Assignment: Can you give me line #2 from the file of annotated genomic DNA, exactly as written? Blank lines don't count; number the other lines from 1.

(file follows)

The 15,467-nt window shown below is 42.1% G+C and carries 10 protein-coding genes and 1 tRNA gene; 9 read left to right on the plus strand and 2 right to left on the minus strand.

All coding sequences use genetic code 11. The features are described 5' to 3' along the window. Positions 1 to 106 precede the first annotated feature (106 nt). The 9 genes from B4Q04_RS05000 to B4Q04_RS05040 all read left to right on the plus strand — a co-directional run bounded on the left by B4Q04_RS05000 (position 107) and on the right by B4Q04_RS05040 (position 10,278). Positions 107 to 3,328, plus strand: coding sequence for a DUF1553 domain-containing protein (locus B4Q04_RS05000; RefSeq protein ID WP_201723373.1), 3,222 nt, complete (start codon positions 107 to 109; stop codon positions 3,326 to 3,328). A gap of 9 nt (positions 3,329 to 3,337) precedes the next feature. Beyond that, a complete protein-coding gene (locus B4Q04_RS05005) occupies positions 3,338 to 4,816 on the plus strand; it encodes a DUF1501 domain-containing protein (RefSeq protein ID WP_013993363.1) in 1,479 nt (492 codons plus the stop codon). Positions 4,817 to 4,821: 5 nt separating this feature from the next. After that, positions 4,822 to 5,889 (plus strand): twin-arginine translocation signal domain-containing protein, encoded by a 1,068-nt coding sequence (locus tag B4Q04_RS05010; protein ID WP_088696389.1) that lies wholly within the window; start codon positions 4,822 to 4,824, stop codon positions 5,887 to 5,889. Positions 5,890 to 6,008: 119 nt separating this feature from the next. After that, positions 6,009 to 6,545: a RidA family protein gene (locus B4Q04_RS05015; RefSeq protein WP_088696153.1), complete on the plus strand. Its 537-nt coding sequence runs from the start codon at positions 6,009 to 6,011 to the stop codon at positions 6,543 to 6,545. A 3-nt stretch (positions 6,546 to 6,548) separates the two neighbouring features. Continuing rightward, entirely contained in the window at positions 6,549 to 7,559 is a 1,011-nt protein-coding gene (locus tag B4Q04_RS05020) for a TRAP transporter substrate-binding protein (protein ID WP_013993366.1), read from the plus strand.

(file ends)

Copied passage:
All coding sequences use genetic code 11. The features are described 5' to 3' along the window. Positions 1 to 106 precede the first annotated feature (106 nt). The 9 genes from B4Q04_RS05000 to B4Q04_RS05040 all read left to right on the plus strand — a co-directional run bounded on the left by B4Q04_RS05000 (position 107) and on the right by B4Q04_RS05040 (position 10,278). Positions 107 to 3,328, plus strand: coding sequence for a DUF1553 domain-containing protein (locus B4Q04_RS05000; RefSeq protein ID WP_201723373.1), 3,222 nt, complete (start codon positions 107 to 109; stop codon positions 3,326 to 3,328). A gap of 9 nt (positions 3,329 to 3,337) precedes the next feature. Beyond that, a complete protein-coding gene (locus B4Q04_RS05005) occupies positions 3,338 to 4,816 on the plus strand; it encodes a DUF1501 domain-containing protein (RefSeq protein ID WP_013993363.1) in 1,479 nt (492 codons plus the stop codon). Positions 4,817 to 4,821: 5 nt separating this feature from the next. After that, positions 4,822 to 5,889 (plus strand): twin-arginine translocation signal domain-containing protein, encoded by a 1,068-nt coding sequence (locus tag B4Q04_RS05010; protein ID WP_088696389.1) that lies wholly within the window; start codon positions 4,822 to 4,824, stop codon positions 5,887 to 5,889. Positions 5,890 to 6,008: 119 nt separating this feature from the next. After that, positions 6,009 to 6,545: a RidA family protein gene (locus B4Q04_RS05015; RefSeq protein WP_088696153.1), complete on the plus strand. Its 537-nt coding sequence runs from the start codon at positions 6,009 to 6,011 to the stop codon at positions 6,543 to 6,545. A 3-nt stretch (positions 6,546 to 6,548) separates the two neighbouring features. Continuing rightward, entirely contained in the window at positions 6,549 to 7,559 is a 1,011-nt protein-coding gene (locus tag B4Q04_RS05020) for a TRAP transporter substrate-binding protein (protein ID WP_013993366.1), read from the plus strand.